President Joe Biden signed the $1.9-trillion coronavirus relief package into law today, a day earlier than expected. The legislation includes billions for nonprofits and public service, such as the Corporation for National and Community Service.
The American Rescue Plan Act (H.R. 1319) passed the House on Feb. 27 in a 219-212 vote. Two Democrats joined 210 Republicans to vote against the bill. The Senate approved the legislation in a party-line vote early Saturday morning, 50-49, with tie-breaker by Vice President Kamala Harris.
Some provisions were eliminated before the legislation made it out of the Senate, including removal of a $15 minimum wage, forcing the bill to go back to the House for approval, which came today by a vote of 220-211. Eight Democrats joined the 50 Republicans to torpedo the minimum wage provision, some for procedural reasons that it should not be part of the budget reconciliation process.
The third federal relief package since the pandemic was declared a year ago, the American Rescue Plan Act includes billions in support for state and local governments and expanded eligibility for the Payroll Protection Program (PPP). Independent Sector highlights some provisions relevant to the nonprofit sector here.
Among the provisions that should be good news for nonprofits is $350 billion in support of state and local governments. “Our partners need to be funded,” said David L. Thompson, vice president of public policy at the National Council of Nonprofits. When governments run out of money, they tend to turn on nonprofits, either to impose work burdens or taxes, he said. “Nonprofits benefitted from moderate concerns about state and local funds because they added guardrails,” Thompson said, as funds can not be used to cover pension plans, deficits or tax cuts.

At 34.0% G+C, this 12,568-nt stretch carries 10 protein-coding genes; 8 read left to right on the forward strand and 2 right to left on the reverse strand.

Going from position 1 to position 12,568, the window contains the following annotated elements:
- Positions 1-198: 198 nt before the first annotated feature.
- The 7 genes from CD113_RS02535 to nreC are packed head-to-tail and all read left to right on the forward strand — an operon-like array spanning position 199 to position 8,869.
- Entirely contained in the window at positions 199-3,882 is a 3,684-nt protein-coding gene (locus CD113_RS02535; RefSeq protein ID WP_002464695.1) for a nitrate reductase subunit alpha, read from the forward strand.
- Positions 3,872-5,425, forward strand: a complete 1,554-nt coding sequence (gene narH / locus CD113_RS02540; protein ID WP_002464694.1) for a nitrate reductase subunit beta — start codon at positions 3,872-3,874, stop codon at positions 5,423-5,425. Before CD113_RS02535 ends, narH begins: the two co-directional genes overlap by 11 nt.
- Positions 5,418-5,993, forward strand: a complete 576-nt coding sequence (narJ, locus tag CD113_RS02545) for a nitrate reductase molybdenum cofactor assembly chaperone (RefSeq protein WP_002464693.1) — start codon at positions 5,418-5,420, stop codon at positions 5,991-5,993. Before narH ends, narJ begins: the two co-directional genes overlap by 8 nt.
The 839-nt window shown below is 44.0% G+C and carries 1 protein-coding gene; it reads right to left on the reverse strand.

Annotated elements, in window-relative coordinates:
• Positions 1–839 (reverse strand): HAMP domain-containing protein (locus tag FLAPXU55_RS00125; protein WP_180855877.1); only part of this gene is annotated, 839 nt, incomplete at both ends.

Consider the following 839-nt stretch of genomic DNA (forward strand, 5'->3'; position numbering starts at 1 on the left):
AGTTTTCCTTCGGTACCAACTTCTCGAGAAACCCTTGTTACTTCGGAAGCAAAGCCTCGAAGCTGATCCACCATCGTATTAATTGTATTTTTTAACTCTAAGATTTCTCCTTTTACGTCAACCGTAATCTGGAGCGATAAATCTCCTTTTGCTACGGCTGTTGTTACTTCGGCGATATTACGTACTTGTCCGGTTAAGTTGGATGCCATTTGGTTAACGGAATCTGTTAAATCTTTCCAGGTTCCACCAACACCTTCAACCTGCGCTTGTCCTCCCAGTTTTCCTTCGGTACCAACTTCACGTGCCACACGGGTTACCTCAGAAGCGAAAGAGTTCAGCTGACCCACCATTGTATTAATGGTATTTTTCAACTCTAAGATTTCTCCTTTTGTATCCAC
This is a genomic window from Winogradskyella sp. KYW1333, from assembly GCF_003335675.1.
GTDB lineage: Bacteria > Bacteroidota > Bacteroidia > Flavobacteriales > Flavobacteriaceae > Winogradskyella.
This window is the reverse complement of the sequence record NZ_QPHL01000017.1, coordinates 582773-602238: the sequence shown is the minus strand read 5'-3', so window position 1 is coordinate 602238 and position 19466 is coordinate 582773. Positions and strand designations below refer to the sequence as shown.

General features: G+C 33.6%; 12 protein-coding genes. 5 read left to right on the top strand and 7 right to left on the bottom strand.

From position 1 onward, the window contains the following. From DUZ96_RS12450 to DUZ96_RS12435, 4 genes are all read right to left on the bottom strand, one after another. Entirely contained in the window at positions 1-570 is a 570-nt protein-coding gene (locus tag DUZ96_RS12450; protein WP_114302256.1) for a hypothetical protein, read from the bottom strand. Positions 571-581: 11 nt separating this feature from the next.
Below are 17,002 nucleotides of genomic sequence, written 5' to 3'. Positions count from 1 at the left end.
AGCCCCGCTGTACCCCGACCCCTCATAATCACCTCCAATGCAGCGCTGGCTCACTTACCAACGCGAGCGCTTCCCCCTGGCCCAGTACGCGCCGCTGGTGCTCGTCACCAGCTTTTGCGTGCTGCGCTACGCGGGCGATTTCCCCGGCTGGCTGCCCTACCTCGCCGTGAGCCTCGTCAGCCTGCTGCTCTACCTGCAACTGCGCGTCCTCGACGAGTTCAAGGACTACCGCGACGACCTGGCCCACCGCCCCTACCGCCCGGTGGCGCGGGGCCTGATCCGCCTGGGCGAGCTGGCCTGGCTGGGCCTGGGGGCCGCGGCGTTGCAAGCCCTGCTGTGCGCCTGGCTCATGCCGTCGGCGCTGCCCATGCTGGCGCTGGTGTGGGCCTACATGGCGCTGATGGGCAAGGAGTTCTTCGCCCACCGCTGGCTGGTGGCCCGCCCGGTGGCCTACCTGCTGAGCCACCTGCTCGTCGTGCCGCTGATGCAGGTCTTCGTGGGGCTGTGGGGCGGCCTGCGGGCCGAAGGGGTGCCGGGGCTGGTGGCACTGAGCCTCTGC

Faced with a billion-dollar budget shortfall amid the pandemic last summer, New York State delayed payments and held off new contracts with nonprofit service providers as the state seeks relief from the federal government.
Unemployment insurance can be dull but if nonprofits are having to divert $1 million to pay their unemployment bill, it gets attention, Thompson said. The bill extends to Sept. 6 the subsidy for costs incurred by employers, including nonprofits, that provide unemployment benefits on a reimbursable basis versus tax contributions. The subsidy also would increase from 50% to 75% for weeks beginning after March 31. Nonprofits had sought 100% reimbursement.
Credits for paid sick and family leave that were to expire this month under the Fist Coronavirus Response Act would be extended through September. The Employee Retention Tax Credit would be extended through the end of the year.
Nonprofits with more than 500 employees were previously excluded from PPP funding in the December coronavirus stimulus bill. The change will benefit nonprofits, Thompson, pointing to an example of the New York City YMCA, which has 1,600 employees in 22 locations but no one location has more than 500 employees. “You can understand if each of the 22 locations was a freestanding, unrelated Y,” he said, crediting Senate Majority Leader Chuck Schumer (D-N.Y.) with pushing to expand the size eligibility and Sen. Ben Cardin (D-Md.), chairman Senate Committee on Small Business and Entrepreneurship. In rural areas, some nonprofits cover an entire state from one location, Thompson said.